Could you keep up with this guy?


What's with the skin tight suits? Don't they get cold?

Only if you stop moving!


How long is a race?

Typically the first finisher is done in 1hr 30mins to 1hr 45minutes.

No, I mean how far do you cover?

 The target goal for setting a course is more based around elevation gain. 1500-1700m of vertical. The overall distance isn't that important, but is usually 12-17km.

12km? That's it? That doesn't sound very impressive.

Lausanne 2020 Youth Olympics

If you are reading this and you know a kid born in 2002 or later who is possibly interested in ski mountaineering racing, run, don't walk and tell them that they could represent Canada at the Youth Olympic Games in Lausanne, Switzerland in 2020. Canada gets 2 spots each for male and female. Qualification takes place at ISMF sanctioned races, and unfortunately the last chance in North America before the games is the Ken Jones Classic at Lake Louise this March. MEC and University of Calgary Outdoors Center rent equipment suitable for qualification or if you really want to make a statement, you could demo some real ski mountaineering race skis from SkiUphill . After qualification, there is plenty of time to iron out the finer details of what will hopefully be a longer term pursuit into ski mountaineering racing!

Update: Unfortunately, the United States Ski Mountaineering Association found out from their Olympic committee that there will be none of the USOC's limited athlete spots allocated to Skimo. Should the Canadian Olympic Committee follow the same decision, it looks like there wont be any North American athletes selected.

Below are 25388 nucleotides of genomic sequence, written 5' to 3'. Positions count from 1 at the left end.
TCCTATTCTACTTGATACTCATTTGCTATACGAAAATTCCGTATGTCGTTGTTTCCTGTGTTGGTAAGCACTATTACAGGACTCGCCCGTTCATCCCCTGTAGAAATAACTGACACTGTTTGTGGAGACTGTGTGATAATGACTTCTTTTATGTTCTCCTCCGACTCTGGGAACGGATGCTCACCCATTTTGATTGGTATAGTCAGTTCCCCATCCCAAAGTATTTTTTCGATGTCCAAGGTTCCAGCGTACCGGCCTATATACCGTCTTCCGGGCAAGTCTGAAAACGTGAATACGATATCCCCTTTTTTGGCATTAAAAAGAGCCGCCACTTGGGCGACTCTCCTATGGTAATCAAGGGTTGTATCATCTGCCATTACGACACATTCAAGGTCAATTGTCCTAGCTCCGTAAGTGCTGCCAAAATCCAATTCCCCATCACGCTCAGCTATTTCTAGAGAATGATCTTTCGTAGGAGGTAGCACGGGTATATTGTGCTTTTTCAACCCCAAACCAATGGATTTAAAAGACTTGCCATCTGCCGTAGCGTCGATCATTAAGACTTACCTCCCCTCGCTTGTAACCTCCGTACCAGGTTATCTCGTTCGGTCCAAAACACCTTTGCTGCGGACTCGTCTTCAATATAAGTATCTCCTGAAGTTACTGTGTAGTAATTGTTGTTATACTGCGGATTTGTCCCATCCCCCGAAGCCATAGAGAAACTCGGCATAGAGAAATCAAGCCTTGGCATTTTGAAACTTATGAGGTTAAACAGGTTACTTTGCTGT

Friday, January 12, 2018

New Scarpa Alien Carbon?

Note the carbon weave on the cuff
What appears to be an updated boot from Scarpa with some features Alien RS. Lower shell appears to be like the current Alien 1.0, but with covered Boa system borrowed from the Alien RS. Does the lower shell maintain the existing internal laid-up carbon fiber internal skeleton or does it utilize the carbon reinforced injection mold plastic of Scarpa's RS boots? The CF reinforced injection mold material is reportedly stiff, but difficult to punch! A Scarpa Alien RS 1.0?

Wednesday, January 10, 2018

2018 Castle Mountain Skimo

Sprint Race:

"Well, at least they don't need to bring out the chainsaw". "Does anyone have a real shovel?"

It took some hard work from the organizers and Eric to chisel a skintrack into the slope for the sprint race. But by the time the race started, we had sculpted a good course. And that is something I love about these sprint races. We are given a bit of freedom to add elements to make passing easier and racing fairer (more equitable lines, larger transition areas, wider turns).

I felt like I never really found my limit in my qualifying, quarters, and semi final runs, but was in for a rough awakening in the finals when I found myself off the back at the start. Unfortunately I kept picking the wrong set of skis to follow but eventually worked my way up to the tail end of the group finishing dead last in the heat but still only 6 seconds behind the winner.

Start of Semi Final heat

MORE EDGE ANGLE

Chiseled skintracks

Individual Race:

Although only really consisting of 2 climbs, this course has it all: A nice groomer start to spread things out, skintrack with kick turns, ridge bootpack that both ascends and descends. Steep cattrack drag race. Excellent skiing on smooth wind buff and "bottomless" powder.